Peeling paint is a common issue with bathroom walls and ceilings. Customers often ask us why paint peels in their bathroom wall, and how they can fix it. Not only does it make an otherwise beautiful bathroom look bad, it serves as a breeding ground for mildew and bacteria.
What are the causes for peeling paint? Peeling or bubbles happen when you start painting in high humidity or when paint is applied over built up water and soap scum. Usually around the things you use every day – the shower, sink and toilet.
Repairing peeling on Bathroom walls or ceiling can take a lot of time but it’s not hard.
If your Toronto house was built before 1979 (and many of them were), there is a chance that lead-based paint was used. You might want to consult a professional painter if this is the case, just to be safe. If you want to try to fix your peeling paint in your bathroom wall or ceiling yourself, follow these steps for a great finish:
Step 1: Scrape Off the Peeling or Chipped Paint
- Begin to remove peeling paint with a putty knife. This will make the surface uneven.
- Make sure you wear protective eye gear and a dust mask. This prevents dust particles from getting into your eyes or your lungs.
- Use a fine-grain sandpaper to sand the area where you removed the paint blisters. Brush off any dust.
- Be sure to remove flaking paint in all areas. The only paint left on the wall should be firmly stuck to the wall.
Step 2: Patch Where Peeling Paint Had Been
- Use a patching compound to even out the bathroom walls and the ceiling.
- Apply it in a thin layer. Use a putty knife for this process.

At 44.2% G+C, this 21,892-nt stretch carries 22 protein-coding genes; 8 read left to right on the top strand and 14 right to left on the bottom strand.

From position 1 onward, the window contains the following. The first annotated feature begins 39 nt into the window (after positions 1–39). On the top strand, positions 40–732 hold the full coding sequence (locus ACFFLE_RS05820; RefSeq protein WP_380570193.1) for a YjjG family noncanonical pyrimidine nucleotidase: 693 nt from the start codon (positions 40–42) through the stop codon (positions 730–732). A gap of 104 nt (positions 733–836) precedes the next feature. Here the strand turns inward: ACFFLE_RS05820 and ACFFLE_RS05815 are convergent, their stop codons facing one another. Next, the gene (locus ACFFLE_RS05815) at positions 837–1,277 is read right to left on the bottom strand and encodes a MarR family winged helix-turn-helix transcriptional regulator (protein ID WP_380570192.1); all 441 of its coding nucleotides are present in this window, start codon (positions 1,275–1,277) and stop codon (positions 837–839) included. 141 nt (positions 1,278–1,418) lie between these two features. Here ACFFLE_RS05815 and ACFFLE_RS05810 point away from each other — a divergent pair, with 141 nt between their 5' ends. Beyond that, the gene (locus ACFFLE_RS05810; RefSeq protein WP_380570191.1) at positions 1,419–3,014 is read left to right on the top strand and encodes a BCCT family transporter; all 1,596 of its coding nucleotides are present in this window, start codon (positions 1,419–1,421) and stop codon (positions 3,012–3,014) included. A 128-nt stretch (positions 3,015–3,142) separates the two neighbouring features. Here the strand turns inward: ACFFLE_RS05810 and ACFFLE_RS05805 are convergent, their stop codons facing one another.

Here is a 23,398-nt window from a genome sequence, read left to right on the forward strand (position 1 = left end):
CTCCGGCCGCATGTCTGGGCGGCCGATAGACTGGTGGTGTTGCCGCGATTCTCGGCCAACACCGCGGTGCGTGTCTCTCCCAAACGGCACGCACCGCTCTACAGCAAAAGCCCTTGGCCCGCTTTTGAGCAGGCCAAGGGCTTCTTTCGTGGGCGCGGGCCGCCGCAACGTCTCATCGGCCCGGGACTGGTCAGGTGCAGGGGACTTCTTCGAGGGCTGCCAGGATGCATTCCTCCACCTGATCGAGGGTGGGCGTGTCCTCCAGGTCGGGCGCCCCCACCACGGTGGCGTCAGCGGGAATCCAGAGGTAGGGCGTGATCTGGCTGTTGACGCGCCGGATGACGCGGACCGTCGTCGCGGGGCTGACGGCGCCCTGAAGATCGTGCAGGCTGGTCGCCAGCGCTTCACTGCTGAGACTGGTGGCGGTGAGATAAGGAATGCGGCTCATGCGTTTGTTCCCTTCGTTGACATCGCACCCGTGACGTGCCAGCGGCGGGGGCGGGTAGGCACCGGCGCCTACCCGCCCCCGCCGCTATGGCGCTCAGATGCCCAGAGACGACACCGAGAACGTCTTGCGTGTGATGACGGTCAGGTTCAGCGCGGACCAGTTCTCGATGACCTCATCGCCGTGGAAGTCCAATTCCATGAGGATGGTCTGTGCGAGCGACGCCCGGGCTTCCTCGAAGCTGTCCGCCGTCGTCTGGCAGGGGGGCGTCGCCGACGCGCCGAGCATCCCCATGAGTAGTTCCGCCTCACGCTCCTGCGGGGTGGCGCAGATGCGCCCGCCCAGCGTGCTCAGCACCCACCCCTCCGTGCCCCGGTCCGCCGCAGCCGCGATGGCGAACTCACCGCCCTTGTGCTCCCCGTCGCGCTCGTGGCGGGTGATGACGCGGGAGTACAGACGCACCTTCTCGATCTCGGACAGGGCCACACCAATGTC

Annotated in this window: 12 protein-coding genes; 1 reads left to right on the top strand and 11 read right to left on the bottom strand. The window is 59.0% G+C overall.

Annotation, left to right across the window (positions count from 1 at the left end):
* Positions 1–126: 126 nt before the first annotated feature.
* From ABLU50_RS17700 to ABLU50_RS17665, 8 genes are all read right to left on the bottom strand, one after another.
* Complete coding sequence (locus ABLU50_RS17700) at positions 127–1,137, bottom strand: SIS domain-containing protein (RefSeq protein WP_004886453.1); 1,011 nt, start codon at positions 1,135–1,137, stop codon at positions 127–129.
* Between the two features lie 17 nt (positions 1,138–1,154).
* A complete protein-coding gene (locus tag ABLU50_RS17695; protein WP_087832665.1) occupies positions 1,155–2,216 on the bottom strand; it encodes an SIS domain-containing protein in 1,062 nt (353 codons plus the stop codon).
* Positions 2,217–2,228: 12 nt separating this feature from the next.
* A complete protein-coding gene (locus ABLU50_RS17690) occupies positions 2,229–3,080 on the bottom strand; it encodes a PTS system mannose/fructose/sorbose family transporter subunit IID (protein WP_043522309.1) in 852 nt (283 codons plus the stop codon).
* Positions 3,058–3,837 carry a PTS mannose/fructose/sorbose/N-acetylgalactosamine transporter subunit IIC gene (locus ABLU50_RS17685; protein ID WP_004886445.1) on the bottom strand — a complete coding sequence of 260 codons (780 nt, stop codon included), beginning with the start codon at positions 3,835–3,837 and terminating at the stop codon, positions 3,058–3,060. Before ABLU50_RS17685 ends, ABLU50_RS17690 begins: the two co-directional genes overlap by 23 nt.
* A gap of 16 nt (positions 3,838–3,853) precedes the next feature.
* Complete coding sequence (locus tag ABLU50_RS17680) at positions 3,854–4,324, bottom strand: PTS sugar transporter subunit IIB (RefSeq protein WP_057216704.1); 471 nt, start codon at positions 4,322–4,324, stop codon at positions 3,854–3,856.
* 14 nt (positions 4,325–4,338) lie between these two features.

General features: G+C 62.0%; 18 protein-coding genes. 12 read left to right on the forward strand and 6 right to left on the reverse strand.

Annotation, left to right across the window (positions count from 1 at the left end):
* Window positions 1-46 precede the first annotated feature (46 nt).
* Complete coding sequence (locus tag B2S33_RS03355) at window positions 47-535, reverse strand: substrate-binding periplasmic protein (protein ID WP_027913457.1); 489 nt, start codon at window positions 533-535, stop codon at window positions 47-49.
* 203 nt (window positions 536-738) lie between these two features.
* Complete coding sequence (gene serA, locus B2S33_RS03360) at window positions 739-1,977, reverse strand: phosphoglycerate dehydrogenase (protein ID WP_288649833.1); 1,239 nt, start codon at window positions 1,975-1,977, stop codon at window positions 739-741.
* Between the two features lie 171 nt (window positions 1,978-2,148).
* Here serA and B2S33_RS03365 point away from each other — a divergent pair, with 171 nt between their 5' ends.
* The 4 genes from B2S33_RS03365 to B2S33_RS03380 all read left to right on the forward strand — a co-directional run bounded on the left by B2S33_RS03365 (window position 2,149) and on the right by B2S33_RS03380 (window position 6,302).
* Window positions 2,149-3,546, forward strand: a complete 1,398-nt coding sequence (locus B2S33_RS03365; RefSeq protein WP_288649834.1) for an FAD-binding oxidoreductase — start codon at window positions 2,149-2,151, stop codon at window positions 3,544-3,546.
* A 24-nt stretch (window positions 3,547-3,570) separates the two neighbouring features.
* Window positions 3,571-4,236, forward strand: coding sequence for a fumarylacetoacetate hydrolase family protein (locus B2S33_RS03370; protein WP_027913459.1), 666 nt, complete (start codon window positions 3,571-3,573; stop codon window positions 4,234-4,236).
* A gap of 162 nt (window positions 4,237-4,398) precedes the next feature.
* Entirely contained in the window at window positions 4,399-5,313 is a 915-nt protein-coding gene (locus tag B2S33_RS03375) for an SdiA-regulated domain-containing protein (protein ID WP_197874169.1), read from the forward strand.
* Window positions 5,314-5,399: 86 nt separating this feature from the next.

- When the first coat is dry, you can apply a second coat. Allow it to dry overnight.
Step 3: Sand (Again)
- Don’t forget to put on your goggles and a dust mask again!
- When the patched areas in your bathroom are dry, sand them down with fine sandpaper. This makes makes sure that there are no uneven edges.
- You can use a vacuum for the ceiling instead of sandpaper. This is to avoid dust dropping directly on you. This protects your eyes and your lungs.
Step 4: Prime the Bathroom Wall First
- Usually, bathroom walls start peeling because they weren’t properly primed in the first place. Primer is the first defence against water and moisture.
- Use an oil-based primer for the best results in your bathroom – you won’t get any more peeling or blister, but the smell will be stronger than with a latex primer, so make sure you can air the bathroom out while it’s drying. Want to learn more about oil-based paints? Read our other blog article on Oil-Based Paint vs. Latex.
- Prime the area you have prepared with a brush or small roller.
- Let the primer dry completely.
Step 5: Paint your Bathroom
- When the primer is dry, paint your bathroom with any colour you choose – need some help? Check out the Top Bathroom Walls Ideas .
- Choose a paint that has gloss or semi gloss finish. These paints don’t absorb moisture like other paints do, and they won’t peel or flake over normal bathroom use. A higher-gloss eggshell might also work, but don’t go any lower than that.
- If it absolutely has to be a flat finish, check out the Benjamin Moore Aura Bathroom walls & Spa Matte. It’s a little more expensive, but it will give your bathroom that sharp finish that flat paints usually provide.
- If you are concerned about stains, pick a paint that is mildew resistant as well.
You might be worried about all the debris and dust that comes from peeling and sanding your bathroom ceiling or walls. You may not have the time do it yourself, or maybe you’re at the end of your rope with recurring problems. If this is the case, why not give us a call?
Home Painters Toronto has over 25 years of experience making bathrooms look their best. Call us now at 416 494 9095 or email us at Brian@HomePaintersToronto.com for a free Bathroom peeling paint Repair or bathroom ceiling paint cost estimate.